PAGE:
7. Ttang says:

    Great read, thank you! Based on your article I’ve decided to go A36 mild steel on my large planters. I am thinking 1/4″ thick plate but don’t know how long it will last. Any ideas on longevity? I could bump up to 3/8″ steel. Should I coat the inside of the planter with a high-performance waterproofing like PMMA to extend the lifespan?

    • annamadeit says:

      So glad you enjoyed it, Ttang! Ultimately it depends on the size of your planters so the sides don’t bulge when you fill it with soil, but I would imagine 1/4″ would last you a long, long time. You can get away with less thickness if you put a small edge on it for stability. Be sure to allow it to drain freely out the bottom for max longevity. I would take the advice of the people building it for you – they know their materials. Unless you’re welding it yourself, of course… Thanks for reading!

  8. Jason Kimes says:

    Thanks for the article, I’ve read several now & all have been helpful. As an outdoor sculptor I moved to corten several years ago & have enjoyed the greater confidence/authority that’s comes from no longer having to admit mild steel won’t last forever. It’s tough to find info like yours that isn’t written for a chemical engineer or for the other end of the spectrum, the back-yard-castor.

  9. Tony Lundy says:

    What mill in the us manufactures a606 corten coil . I want to purchase large volumes 72 inch wide .125 to .135 . Would be interesting to know what set up cost for a mini mill is as well.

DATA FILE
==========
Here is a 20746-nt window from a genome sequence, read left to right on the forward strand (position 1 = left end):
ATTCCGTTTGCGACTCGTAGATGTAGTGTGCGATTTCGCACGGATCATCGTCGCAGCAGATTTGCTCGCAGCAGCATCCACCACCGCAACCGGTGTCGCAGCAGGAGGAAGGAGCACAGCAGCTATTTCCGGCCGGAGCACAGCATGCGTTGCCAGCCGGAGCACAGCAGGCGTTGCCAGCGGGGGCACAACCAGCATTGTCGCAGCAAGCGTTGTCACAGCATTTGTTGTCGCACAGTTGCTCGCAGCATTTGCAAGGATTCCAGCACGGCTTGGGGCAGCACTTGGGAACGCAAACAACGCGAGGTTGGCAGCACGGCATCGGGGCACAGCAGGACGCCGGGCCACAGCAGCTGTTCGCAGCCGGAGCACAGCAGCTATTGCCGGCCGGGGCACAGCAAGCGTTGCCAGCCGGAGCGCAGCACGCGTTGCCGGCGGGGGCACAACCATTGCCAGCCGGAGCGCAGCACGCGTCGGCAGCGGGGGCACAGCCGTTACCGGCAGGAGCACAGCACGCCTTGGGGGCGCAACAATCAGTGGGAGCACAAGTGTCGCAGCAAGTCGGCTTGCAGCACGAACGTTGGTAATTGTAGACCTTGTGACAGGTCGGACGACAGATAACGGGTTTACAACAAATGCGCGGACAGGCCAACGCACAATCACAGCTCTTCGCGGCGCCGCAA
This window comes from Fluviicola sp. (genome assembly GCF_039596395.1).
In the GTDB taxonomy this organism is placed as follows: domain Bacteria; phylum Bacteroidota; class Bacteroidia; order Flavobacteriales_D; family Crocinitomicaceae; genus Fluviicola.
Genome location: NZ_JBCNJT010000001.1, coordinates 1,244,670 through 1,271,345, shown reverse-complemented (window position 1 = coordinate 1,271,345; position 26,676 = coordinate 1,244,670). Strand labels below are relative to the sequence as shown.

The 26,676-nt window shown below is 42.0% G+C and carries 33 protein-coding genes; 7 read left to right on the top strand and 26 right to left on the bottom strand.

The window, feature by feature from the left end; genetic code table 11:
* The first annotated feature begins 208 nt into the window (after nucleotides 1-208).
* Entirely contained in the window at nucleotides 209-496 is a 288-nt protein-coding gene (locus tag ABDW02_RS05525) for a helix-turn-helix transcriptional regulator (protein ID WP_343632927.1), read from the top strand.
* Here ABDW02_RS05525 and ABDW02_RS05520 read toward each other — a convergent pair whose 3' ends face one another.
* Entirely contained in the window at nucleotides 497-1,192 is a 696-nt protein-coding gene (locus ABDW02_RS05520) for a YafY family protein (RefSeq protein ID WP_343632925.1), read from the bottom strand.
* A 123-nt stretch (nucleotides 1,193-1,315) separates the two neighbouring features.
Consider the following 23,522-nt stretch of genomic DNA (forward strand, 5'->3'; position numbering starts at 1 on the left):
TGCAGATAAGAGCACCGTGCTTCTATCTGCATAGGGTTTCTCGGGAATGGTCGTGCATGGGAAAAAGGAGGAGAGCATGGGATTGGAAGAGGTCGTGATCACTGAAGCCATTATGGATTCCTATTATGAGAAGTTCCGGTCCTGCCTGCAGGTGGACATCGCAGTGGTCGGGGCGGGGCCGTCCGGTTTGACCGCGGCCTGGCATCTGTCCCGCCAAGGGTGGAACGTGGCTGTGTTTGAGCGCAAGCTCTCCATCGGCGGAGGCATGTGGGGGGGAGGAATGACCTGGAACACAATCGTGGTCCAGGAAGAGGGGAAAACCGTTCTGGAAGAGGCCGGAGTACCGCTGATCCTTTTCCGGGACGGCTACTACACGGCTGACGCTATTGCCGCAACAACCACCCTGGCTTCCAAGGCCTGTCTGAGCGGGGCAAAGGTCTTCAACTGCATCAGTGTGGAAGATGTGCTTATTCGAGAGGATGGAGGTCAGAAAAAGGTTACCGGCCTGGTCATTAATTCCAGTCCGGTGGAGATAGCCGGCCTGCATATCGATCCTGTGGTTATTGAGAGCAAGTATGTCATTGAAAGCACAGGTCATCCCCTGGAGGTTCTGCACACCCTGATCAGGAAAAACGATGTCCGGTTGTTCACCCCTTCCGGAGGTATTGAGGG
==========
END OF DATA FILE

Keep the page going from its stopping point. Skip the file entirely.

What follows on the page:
• annamadeit says:

      Oh dear – I haven’t got the faintest idea! Start calling around to steel mills, and you will probably find one who can help you out. Good luck!

  10. osacorp1985 says:

    I wanted to buy a couple corten planters to put near our pool, here in Las Vegas. But I’m wondering if it would get hotter to touch then say the pavers around it? Here, just the metal on a seatbelt is hot enough to burn you – does this material heat up the same way?

    • annamadeit says:

      It definitely does – all steel does. Maybe you could line the planters with something – like pavers, or plywood, or something with a lower conductivity. Mind you, if the planters would be sitting on hardscaping, you would also have to deal with staining.